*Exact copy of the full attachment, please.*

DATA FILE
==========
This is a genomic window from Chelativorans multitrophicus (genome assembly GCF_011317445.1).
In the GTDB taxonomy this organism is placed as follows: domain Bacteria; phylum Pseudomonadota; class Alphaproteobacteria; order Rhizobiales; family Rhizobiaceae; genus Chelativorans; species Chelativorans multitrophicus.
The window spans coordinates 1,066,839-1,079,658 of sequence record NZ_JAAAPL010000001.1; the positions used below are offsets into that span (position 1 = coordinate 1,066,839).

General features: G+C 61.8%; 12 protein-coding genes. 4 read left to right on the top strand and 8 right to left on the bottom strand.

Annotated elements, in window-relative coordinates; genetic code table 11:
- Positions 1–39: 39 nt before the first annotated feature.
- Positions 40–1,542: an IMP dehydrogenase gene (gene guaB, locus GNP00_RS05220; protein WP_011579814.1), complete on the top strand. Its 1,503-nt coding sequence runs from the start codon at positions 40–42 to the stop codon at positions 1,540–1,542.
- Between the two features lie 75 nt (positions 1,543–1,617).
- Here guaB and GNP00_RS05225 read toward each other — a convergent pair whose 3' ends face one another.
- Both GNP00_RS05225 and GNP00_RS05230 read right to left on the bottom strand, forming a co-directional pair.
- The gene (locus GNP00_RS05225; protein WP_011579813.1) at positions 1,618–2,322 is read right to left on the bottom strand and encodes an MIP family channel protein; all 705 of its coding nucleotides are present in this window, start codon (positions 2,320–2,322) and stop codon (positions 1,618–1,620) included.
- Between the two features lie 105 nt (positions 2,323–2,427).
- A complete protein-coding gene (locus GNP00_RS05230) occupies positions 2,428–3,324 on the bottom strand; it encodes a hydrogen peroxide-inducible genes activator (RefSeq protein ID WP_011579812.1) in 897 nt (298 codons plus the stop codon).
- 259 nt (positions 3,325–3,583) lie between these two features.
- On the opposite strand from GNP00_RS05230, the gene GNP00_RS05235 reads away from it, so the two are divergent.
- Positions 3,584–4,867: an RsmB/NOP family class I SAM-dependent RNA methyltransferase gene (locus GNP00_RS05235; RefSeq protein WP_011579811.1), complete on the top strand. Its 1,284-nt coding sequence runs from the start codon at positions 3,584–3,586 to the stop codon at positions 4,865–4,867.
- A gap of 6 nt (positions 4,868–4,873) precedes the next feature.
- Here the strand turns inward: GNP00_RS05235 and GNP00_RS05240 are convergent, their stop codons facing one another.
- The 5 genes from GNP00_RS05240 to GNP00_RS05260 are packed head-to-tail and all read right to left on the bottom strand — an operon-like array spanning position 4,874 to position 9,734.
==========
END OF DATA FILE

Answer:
This is a genomic window from Chelativorans multitrophicus (genome assembly GCF_011317445.1).
In the GTDB taxonomy this organism is placed as follows: domain Bacteria; phylum Pseudomonadota; class Alphaproteobacteria; order Rhizobiales; family Rhizobiaceae; genus Chelativorans; species Chelativorans multitrophicus.
The window spans coordinates 1,066,839-1,079,658 of sequence record NZ_JAAAPL010000001.1; the positions used below are offsets into that span (position 1 = coordinate 1,066,839).

General features: G+C 61.8%; 12 protein-coding genes. 4 read left to right on the top strand and 8 right to left on the bottom strand.

Annotated elements, in window-relative coordinates; genetic code table 11:
- Positions 1–39: 39 nt before the first annotated feature.
- Positions 40–1,542: an IMP dehydrogenase gene (gene guaB, locus GNP00_RS05220; protein WP_011579814.1), complete on the top strand. Its 1,503-nt coding sequence runs from the start codon at positions 40–42 to the stop codon at positions 1,540–1,542.
- Between the two features lie 75 nt (positions 1,543–1,617).
- Here guaB and GNP00_RS05225 read toward each other — a convergent pair whose 3' ends face one another.
- Both GNP00_RS05225 and GNP00_RS05230 read right to left on the bottom strand, forming a co-directional pair.
- The gene (locus GNP00_RS05225; protein WP_011579813.1) at positions 1,618–2,322 is read right to left on the bottom strand and encodes an MIP family channel protein; all 705 of its coding nucleotides are present in this window, start codon (positions 2,320–2,322) and stop codon (positions 1,618–1,620) included.
- Between the two features lie 105 nt (positions 2,323–2,427).
- A complete protein-coding gene (locus GNP00_RS05230) occupies positions 2,428–3,324 on the bottom strand; it encodes a hydrogen peroxide-inducible genes activator (RefSeq protein ID WP_011579812.1) in 897 nt (298 codons plus the stop codon).
- 259 nt (positions 3,325–3,583) lie between these two features.
- On the opposite strand from GNP00_RS05230, the gene GNP00_RS05235 reads away from it, so the two are divergent.
- Positions 3,584–4,867: an RsmB/NOP family class I SAM-dependent RNA methyltransferase gene (locus GNP00_RS05235; RefSeq protein WP_011579811.1), complete on the top strand. Its 1,284-nt coding sequence runs from the start codon at positions 3,584–3,586 to the stop codon at positions 4,865–4,867.
- A gap of 6 nt (positions 4,868–4,873) precedes the next feature.
- Here the strand turns inward: GNP00_RS05235 and GNP00_RS05240 are convergent, their stop codons facing one another.
- The 5 genes from GNP00_RS05240 to GNP00_RS05260 are packed head-to-tail and all read right to left on the bottom strand — an operon-like array spanning position 4,874 to position 9,734.